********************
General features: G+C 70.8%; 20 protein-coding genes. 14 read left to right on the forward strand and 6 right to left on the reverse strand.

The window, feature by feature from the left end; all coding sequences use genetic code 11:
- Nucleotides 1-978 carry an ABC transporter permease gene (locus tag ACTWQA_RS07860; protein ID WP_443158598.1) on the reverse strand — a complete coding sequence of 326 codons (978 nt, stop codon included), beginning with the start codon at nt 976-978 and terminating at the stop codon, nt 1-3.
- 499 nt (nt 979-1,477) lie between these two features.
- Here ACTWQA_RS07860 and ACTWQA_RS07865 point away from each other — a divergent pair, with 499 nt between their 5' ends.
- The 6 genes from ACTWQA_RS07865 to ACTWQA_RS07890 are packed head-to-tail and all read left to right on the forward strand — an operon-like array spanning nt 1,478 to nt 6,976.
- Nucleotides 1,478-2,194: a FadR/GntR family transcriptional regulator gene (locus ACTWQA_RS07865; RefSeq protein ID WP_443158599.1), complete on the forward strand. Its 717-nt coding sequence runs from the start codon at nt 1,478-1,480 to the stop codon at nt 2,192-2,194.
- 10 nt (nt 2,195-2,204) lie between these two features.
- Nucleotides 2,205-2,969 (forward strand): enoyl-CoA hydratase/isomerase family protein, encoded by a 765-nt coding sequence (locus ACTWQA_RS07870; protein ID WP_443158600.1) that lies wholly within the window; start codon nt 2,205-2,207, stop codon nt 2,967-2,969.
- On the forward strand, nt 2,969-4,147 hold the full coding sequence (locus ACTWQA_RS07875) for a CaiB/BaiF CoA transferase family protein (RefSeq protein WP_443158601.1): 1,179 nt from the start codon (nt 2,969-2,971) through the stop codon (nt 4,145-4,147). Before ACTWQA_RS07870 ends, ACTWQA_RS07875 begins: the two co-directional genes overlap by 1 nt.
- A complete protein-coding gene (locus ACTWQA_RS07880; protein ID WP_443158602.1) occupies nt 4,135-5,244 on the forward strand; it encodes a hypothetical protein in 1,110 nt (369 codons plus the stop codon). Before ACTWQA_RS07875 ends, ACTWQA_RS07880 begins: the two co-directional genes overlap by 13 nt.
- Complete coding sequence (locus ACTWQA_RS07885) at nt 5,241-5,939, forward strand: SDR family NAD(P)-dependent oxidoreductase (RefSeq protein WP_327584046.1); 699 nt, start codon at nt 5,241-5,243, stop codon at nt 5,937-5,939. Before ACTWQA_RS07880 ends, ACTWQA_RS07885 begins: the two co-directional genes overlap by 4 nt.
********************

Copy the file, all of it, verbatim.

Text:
General features: G+C 70.8%; 20 protein-coding genes. 14 read left to right on the forward strand and 6 right to left on the reverse strand.

The window, feature by feature from the left end; all coding sequences use genetic code 11:
- Nucleotides 1-978 carry an ABC transporter permease gene (locus tag ACTWQA_RS07860; protein ID WP_443158598.1) on the reverse strand — a complete coding sequence of 326 codons (978 nt, stop codon included), beginning with the start codon at nt 976-978 and terminating at the stop codon, nt 1-3.
- 499 nt (nt 979-1,477) lie between these two features.
- Here ACTWQA_RS07860 and ACTWQA_RS07865 point away from each other — a divergent pair, with 499 nt between their 5' ends.
- The 6 genes from ACTWQA_RS07865 to ACTWQA_RS07890 are packed head-to-tail and all read left to right on the forward strand — an operon-like array spanning nt 1,478 to nt 6,976.
- Nucleotides 1,478-2,194: a FadR/GntR family transcriptional regulator gene (locus ACTWQA_RS07865; RefSeq protein ID WP_443158599.1), complete on the forward strand. Its 717-nt coding sequence runs from the start codon at nt 1,478-1,480 to the stop codon at nt 2,192-2,194.
- 10 nt (nt 2,195-2,204) lie between these two features.
- Nucleotides 2,205-2,969 (forward strand): enoyl-CoA hydratase/isomerase family protein, encoded by a 765-nt coding sequence (locus ACTWQA_RS07870; protein ID WP_443158600.1) that lies wholly within the window; start codon nt 2,205-2,207, stop codon nt 2,967-2,969.
- On the forward strand, nt 2,969-4,147 hold the full coding sequence (locus ACTWQA_RS07875) for a CaiB/BaiF CoA transferase family protein (RefSeq protein WP_443158601.1): 1,179 nt from the start codon (nt 2,969-2,971) through the stop codon (nt 4,145-4,147). Before ACTWQA_RS07870 ends, ACTWQA_RS07875 begins: the two co-directional genes overlap by 1 nt.
- A complete protein-coding gene (locus ACTWQA_RS07880; protein ID WP_443158602.1) occupies nt 4,135-5,244 on the forward strand; it encodes a hypothetical protein in 1,110 nt (369 codons plus the stop codon). Before ACTWQA_RS07875 ends, ACTWQA_RS07880 begins: the two co-directional genes overlap by 13 nt.
- Complete coding sequence (locus ACTWQA_RS07885) at nt 5,241-5,939, forward strand: SDR family NAD(P)-dependent oxidoreductase (RefSeq protein WP_327584046.1); 699 nt, start codon at nt 5,241-5,243, stop codon at nt 5,937-5,939. Before ACTWQA_RS07880 ends, ACTWQA_RS07885 begins: the two co-directional genes overlap by 4 nt.